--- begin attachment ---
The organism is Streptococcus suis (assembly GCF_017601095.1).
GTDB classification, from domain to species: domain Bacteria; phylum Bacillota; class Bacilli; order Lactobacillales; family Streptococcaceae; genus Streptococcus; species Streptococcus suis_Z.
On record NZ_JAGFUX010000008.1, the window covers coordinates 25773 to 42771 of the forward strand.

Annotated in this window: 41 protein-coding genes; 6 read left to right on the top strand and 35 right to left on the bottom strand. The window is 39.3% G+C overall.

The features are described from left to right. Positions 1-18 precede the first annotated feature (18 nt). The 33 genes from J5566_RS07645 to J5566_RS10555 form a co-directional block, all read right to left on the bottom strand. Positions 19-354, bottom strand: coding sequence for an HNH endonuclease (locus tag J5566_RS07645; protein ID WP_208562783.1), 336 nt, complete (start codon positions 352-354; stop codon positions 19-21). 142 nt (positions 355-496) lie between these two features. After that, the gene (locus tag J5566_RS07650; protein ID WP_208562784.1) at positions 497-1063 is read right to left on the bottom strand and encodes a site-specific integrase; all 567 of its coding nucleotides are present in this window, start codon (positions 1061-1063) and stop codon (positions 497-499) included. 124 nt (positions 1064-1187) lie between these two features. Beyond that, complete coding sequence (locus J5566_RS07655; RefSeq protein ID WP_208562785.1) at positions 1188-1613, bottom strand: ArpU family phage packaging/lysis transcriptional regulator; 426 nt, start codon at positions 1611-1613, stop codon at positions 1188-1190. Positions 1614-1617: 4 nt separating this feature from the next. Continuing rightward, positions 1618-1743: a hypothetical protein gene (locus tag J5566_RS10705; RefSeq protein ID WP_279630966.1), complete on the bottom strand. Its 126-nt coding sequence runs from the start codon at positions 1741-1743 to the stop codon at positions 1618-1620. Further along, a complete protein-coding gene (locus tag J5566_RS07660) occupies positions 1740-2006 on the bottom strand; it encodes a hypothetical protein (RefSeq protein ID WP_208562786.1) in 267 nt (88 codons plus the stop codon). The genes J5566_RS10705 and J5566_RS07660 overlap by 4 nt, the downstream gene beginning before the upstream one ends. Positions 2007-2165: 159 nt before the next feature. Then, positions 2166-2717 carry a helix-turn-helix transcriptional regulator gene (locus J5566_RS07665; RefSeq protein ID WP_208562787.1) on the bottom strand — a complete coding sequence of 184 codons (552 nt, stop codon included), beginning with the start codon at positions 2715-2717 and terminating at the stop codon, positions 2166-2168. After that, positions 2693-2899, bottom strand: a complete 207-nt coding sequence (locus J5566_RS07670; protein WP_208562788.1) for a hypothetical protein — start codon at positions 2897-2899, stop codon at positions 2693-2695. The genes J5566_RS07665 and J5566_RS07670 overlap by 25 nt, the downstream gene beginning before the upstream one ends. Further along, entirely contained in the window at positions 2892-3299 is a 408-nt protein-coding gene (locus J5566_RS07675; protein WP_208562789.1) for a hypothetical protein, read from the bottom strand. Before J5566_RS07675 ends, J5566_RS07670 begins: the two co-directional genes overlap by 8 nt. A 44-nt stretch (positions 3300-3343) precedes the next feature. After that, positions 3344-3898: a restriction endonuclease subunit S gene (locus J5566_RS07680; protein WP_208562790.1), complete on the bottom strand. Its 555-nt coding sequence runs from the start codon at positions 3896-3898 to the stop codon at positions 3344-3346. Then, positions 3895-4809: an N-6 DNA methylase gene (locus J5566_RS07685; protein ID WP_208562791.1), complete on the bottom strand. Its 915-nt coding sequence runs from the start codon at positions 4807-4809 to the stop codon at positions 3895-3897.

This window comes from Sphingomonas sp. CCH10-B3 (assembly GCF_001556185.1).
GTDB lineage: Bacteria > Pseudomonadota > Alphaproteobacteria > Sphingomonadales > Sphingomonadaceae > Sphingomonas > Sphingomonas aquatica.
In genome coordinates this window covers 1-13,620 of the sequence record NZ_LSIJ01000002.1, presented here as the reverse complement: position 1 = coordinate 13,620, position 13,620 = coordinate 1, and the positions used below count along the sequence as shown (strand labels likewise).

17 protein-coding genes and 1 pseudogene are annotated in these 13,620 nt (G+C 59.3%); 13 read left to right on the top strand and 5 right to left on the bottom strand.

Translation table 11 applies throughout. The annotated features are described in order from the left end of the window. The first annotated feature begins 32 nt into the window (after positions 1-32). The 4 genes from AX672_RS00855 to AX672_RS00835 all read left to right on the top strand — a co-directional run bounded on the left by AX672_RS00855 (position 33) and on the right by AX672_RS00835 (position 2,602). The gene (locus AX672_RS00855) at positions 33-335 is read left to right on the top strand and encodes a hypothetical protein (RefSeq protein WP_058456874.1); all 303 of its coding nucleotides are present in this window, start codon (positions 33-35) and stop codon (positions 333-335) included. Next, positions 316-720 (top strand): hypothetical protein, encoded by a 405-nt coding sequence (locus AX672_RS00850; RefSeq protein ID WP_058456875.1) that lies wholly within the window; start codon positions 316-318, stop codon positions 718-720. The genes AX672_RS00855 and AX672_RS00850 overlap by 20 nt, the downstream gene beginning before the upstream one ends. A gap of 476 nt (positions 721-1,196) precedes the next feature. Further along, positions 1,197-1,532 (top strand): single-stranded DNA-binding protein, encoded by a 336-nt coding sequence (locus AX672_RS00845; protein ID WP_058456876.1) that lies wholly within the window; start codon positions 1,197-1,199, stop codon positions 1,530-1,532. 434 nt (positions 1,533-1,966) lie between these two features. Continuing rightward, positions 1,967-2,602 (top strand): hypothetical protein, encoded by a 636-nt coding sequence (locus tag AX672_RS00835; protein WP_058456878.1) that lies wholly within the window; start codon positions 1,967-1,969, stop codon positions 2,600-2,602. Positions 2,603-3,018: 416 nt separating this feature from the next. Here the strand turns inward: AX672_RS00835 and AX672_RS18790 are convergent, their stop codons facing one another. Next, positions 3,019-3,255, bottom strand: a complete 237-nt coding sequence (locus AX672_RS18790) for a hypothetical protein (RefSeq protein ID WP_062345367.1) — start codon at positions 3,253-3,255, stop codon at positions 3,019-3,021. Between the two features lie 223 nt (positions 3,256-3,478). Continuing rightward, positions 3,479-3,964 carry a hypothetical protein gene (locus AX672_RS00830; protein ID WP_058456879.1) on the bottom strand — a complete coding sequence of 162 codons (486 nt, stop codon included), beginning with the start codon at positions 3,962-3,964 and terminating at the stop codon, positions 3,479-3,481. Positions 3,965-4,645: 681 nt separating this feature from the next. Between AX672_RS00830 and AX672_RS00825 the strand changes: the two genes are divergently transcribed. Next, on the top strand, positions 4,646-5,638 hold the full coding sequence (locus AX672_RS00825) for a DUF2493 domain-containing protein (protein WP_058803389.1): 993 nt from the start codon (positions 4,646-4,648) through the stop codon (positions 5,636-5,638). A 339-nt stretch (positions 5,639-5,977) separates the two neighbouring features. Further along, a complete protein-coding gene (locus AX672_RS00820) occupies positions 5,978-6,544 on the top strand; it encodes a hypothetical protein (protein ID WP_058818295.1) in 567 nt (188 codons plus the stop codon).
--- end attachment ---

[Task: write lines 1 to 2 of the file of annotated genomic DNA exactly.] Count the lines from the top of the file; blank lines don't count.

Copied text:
The organism is Streptococcus suis (assembly GCF_017601095.1).
GTDB classification, from domain to species: domain Bacteria; phylum Bacillota; class Bacilli; order Lactobacillales; family Streptococcaceae; genus Streptococcus; species Streptococcus suis_Z.